Weedrobes, artist statement
My focus as an artist is to create environmental art and ephemeral installations based on the principles of a socially engaged art practice. The Weedrobes series, which began in 2005 as an experiment in making garments from leaves and flowers has now evolved into a series that also examines consumerism, the fashion industry and the constructed landscape.
The intention of the Weedrobes series is to engage the public on several levels: through street interventions, garden settings and gallery exhibitions. Each new piece begins as a wearable sculpture constructed from local and renewable plant materials. It is then photographed with a model in a landscaped urban setting emphasizing the impact of humans on the natural environment. The third stage consists of a public intervention in a shopping area where the garment wearer engages with passersby regarding issues of disposable consumer goods. The garment/sculpture is later installed in a garden or park setting and left to decompose over time.
My current art practice is rooted in the environmental art movement. It is based on the theories of seminal artists such as Joseph Beuys’ notion of “infiltration”, which integrates art and social change, as well as Robert Smithson’s “nonsite” theory, which challenged the parameters of the conventional gallery setting. The Weedrobes Project can be positioned as a hybrid of Environmental Art within a Socially Engaged Practice because of its relation to ecology, culture and eco-feminism. In addition, taking these sculptures to the streets is a form of reclaiming of the body as a public site. In this respect, Weedrobes draws on a tradition of art which focuses on the garment as an extension of the body in works such as Jana Sterbak’s Flesh Dress and Beverly Semmes’ sculptural garments.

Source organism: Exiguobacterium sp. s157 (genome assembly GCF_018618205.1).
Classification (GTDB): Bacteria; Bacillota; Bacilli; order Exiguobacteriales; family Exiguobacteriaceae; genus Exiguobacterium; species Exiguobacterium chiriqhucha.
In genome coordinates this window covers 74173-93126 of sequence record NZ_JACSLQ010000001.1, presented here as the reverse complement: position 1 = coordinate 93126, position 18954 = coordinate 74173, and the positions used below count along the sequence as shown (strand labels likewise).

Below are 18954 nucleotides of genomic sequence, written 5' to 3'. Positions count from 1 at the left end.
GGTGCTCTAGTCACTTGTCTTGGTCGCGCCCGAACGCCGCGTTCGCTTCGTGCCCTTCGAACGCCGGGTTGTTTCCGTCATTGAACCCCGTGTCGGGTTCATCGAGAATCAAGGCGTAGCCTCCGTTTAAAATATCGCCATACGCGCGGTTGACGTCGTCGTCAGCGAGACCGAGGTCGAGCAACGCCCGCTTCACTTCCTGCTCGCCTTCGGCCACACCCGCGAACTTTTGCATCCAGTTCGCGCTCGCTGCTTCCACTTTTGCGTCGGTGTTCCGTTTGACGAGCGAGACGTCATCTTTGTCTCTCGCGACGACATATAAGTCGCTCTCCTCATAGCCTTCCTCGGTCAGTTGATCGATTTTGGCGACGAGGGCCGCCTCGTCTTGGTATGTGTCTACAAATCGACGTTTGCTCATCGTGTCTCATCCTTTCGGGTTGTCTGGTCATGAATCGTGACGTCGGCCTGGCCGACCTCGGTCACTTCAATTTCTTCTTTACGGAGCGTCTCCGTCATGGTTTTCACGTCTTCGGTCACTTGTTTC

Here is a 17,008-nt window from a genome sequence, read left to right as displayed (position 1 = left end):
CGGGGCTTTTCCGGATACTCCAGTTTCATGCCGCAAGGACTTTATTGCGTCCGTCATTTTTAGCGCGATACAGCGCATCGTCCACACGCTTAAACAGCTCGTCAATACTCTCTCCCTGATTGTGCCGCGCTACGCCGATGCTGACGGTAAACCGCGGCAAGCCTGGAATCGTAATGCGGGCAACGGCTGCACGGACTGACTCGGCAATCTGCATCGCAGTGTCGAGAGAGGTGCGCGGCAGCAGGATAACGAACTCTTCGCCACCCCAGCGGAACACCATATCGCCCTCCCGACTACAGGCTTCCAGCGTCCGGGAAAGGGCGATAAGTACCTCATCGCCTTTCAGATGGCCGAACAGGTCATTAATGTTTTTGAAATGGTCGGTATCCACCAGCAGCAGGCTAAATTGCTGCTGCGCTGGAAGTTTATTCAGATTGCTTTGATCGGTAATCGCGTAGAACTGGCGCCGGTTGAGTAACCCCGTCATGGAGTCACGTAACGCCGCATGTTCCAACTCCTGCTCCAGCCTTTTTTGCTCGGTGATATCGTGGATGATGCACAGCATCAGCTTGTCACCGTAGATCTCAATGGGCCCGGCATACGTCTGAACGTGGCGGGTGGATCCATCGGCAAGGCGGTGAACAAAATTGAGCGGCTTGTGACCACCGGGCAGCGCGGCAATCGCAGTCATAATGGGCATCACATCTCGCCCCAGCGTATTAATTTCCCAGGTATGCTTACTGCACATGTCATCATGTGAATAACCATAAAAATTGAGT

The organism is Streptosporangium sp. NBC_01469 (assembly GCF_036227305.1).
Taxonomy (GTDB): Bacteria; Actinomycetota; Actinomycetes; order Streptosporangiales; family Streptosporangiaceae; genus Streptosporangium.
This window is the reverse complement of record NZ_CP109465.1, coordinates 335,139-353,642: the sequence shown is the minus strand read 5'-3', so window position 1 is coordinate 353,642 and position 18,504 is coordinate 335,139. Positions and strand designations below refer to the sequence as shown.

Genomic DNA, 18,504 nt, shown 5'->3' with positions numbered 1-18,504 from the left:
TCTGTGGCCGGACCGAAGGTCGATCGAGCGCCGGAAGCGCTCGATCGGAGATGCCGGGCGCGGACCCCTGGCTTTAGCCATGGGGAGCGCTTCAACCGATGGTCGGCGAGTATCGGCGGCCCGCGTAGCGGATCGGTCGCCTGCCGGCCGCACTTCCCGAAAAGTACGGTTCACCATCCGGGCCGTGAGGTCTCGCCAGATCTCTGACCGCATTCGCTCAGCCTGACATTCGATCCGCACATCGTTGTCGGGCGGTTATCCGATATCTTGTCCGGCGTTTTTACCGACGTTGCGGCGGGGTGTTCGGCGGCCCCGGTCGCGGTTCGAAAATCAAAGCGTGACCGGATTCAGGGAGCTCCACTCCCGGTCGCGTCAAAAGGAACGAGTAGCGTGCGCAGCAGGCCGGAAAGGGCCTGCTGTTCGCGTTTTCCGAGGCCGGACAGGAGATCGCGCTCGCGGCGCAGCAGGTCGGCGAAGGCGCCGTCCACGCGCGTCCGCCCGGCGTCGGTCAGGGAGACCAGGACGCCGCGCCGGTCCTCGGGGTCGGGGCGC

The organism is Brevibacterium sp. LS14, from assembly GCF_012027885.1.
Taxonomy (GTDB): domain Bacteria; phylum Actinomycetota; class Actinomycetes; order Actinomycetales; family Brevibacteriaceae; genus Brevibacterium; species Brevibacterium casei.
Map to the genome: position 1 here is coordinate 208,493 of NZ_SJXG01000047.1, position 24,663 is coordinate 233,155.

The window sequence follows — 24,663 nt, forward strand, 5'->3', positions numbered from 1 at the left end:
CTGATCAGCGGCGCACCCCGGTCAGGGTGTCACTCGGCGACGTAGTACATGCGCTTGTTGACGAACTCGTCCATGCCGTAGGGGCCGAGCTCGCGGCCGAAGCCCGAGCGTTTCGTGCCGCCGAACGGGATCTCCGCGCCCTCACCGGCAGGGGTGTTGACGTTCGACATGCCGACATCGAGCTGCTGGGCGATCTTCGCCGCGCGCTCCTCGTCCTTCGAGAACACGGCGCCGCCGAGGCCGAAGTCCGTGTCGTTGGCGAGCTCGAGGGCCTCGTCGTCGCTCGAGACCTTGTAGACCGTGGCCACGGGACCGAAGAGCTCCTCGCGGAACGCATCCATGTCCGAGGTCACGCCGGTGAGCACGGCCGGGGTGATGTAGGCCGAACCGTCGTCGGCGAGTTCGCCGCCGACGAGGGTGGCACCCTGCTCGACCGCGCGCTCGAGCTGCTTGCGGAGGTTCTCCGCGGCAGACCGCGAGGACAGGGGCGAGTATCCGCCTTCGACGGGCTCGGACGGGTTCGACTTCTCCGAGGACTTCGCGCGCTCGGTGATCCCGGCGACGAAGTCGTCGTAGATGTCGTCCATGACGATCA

My personal interest in the fashion industry stems from growing up in my mother’s ladies-clothing store where I learned how to discern quality manufacturing and the importance of shopping local. In my teens, I witnessed the poor working conditions in garment factories and the effects of chemicals used in treating fabrics, while working in a non-union sweatshop. Years later, as a costume designer, I was fascinated by the notion of psychological transference into clothing and this informed much of my early artworks.
The Weedrobes philosophy is based on being a free thinker, creating one’s own sense of style while also raising awareness about the impact of industry on our eco-system. Our most effective tool for change is for consumers to demand more equitable products. It may be impractical to wear clothing made with leaves but our future depends on the creation of garments made from sustainable resources.